- declining incomes over the last decade

- limited outcomes studies

- oncoming universal healthcare

- flooding from our own ranks (professional schools)

It's suicidal to enter this career now.

Sure, my income is good relative to the general populace. . . though insulting given the hurdles to get into the career. But, how long can that last given the above? Even in the relatively insulated world of academia, devaluing of the profession devalues the professional.
 
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HeyJude

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This thread is extremely frightening to me. I recently applied for my first practicum, and many of the sites that normally take students from our program were reducing the number of students they were taking, or exclusively taking bilingual students, etc. I was lucky to get a great position, but I just kept thinking "this is only practicum, and I'm working for free!" This is just one of many many hurdles that I'll be facing in the near future. When I look at salaries and demand for masters level positions such as nurses, or OT/PT positions, I'm frankly puzzled as to why I went this direction. I truly love the field and enjoy what I'm doing, but I have this strange feeling like I've been taken advantage of. By my undergrad institution who encouraged me to major in psych perhaps? By APA who accredits so many schools?

It's not simply the state of the job market or measly salaries that irk me, but I went into this field to help others, not sit on the couch frantically looking for people to "help." Not to sound egotistical, but I truly hope my skills, and intelligence are not wasted in this field.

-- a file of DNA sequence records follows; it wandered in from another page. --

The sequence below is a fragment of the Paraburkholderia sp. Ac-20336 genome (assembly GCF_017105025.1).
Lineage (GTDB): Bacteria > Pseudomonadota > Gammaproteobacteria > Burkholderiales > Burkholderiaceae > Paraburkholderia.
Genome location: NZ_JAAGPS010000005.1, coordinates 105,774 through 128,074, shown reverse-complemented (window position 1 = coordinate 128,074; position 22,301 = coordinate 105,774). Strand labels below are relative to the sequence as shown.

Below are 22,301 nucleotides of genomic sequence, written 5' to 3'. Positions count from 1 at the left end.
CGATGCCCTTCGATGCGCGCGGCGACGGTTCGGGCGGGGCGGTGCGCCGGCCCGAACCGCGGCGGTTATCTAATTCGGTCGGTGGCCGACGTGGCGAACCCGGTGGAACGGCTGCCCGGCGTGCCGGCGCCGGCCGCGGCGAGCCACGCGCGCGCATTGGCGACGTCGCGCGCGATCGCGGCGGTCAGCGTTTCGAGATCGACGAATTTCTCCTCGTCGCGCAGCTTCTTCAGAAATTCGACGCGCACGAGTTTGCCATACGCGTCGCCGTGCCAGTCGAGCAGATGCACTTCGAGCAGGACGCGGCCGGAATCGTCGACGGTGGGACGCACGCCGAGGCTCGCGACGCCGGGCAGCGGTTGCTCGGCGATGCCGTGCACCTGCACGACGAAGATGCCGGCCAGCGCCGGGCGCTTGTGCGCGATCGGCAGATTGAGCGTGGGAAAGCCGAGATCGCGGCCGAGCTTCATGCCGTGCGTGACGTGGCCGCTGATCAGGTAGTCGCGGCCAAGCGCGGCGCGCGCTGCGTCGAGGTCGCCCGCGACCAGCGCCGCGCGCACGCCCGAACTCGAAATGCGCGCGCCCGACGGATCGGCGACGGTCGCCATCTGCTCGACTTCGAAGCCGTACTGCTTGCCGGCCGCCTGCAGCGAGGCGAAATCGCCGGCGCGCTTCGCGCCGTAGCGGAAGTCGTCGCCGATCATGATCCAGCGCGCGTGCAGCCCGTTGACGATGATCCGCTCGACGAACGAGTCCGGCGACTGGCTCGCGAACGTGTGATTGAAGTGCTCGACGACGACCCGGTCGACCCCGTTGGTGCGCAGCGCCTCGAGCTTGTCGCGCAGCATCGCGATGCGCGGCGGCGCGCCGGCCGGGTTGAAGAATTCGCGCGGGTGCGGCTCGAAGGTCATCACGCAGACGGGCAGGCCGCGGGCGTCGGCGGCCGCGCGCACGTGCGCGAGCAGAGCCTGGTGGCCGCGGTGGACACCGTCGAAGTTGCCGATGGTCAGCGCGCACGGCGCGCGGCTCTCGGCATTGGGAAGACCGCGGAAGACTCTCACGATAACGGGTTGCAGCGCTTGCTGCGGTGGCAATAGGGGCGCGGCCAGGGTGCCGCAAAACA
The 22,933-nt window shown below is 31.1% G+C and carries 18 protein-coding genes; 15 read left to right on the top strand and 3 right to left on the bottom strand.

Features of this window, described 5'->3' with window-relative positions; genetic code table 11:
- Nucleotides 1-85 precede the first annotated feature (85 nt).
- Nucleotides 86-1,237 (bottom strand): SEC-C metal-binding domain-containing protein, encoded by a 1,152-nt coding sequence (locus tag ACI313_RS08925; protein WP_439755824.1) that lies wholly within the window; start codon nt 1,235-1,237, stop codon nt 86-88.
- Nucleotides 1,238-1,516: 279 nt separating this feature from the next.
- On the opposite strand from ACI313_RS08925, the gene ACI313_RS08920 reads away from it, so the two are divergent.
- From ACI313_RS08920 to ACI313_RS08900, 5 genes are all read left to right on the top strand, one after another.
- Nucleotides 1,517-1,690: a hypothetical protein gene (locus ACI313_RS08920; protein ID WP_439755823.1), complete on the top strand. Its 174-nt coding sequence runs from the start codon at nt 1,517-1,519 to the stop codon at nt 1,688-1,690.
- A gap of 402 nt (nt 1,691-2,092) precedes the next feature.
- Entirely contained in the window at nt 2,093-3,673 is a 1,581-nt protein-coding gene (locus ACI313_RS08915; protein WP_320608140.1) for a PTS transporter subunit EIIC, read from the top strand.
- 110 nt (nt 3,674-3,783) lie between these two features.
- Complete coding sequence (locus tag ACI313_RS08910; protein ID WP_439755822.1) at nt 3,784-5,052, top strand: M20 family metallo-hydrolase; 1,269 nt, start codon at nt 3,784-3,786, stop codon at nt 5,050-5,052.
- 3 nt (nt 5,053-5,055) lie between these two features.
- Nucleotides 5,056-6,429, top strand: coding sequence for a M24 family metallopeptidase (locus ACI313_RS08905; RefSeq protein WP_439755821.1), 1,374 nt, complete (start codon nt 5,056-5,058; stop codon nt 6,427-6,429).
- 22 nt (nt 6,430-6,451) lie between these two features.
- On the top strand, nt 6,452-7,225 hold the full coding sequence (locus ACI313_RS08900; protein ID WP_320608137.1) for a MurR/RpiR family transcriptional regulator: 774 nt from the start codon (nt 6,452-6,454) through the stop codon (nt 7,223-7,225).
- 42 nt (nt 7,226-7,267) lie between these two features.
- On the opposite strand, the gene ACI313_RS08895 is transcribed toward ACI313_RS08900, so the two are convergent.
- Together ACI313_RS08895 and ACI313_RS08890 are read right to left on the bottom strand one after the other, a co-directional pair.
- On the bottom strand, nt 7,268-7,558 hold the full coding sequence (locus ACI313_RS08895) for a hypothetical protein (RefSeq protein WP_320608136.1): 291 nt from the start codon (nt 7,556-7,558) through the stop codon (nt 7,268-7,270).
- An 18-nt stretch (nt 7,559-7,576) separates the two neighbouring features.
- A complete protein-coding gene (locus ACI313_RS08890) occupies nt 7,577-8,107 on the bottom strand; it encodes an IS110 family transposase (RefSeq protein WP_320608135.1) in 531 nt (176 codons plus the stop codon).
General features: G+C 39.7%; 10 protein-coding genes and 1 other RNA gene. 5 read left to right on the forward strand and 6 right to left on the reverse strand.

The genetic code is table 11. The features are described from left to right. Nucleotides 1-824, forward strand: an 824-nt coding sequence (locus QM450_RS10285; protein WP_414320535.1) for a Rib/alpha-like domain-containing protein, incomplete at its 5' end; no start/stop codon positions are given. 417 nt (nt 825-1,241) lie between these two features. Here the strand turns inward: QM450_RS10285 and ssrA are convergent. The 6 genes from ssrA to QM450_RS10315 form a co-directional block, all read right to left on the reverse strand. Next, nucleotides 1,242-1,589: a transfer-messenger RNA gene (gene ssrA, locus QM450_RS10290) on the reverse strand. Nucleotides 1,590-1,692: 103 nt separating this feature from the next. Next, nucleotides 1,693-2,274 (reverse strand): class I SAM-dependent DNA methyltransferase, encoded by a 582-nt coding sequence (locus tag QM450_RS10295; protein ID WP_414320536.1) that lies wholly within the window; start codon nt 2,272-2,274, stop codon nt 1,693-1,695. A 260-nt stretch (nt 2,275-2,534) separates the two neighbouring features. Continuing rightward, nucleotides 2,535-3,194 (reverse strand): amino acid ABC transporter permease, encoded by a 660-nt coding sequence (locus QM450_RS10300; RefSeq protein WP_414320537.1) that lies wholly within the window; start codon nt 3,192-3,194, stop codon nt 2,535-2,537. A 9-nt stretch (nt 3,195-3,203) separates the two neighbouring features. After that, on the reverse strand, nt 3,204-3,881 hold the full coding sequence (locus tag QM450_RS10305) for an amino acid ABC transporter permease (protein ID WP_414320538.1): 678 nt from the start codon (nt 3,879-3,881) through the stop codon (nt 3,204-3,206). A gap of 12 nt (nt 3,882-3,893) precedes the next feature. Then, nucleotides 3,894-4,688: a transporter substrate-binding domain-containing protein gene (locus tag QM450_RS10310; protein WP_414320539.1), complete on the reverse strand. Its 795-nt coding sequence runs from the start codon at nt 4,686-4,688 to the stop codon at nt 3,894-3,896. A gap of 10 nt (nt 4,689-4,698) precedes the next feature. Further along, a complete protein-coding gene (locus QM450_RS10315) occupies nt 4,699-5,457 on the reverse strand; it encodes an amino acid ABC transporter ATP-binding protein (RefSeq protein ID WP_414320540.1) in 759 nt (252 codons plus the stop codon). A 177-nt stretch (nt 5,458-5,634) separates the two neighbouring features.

73BARMYPgsp

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Yep, it's a mess out there.

I'm contemplating other career paths. I wouldn't recommend anyone enter this career at this point. We have:

- massive encroachment from other professionals and pseudoprofessionals from all angles (neurologists, psychiatrists, social workers, masters level therapists).

- declining incomes over the last decade

- limited outcomes studies

- oncoming universal healthcare

- flooding from our own ranks (professional schools)

It's suicidal to enter this career now.

Sure, my income is good relative to the general populace. . . though insulting given the hurdles to get into the career. But, how long can that last given the above? Even in the relatively insulated world of academia, devaluing of the profession devalues the professional.
At least this time you listed professional schools last. I would assent that you are getting softer. :)
 

HeyJude

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At least this time you listed professional schools last. I would assent that you are getting softer. :)
...because not getting jobs after spending years and years in grad school is such a light-hearted subject.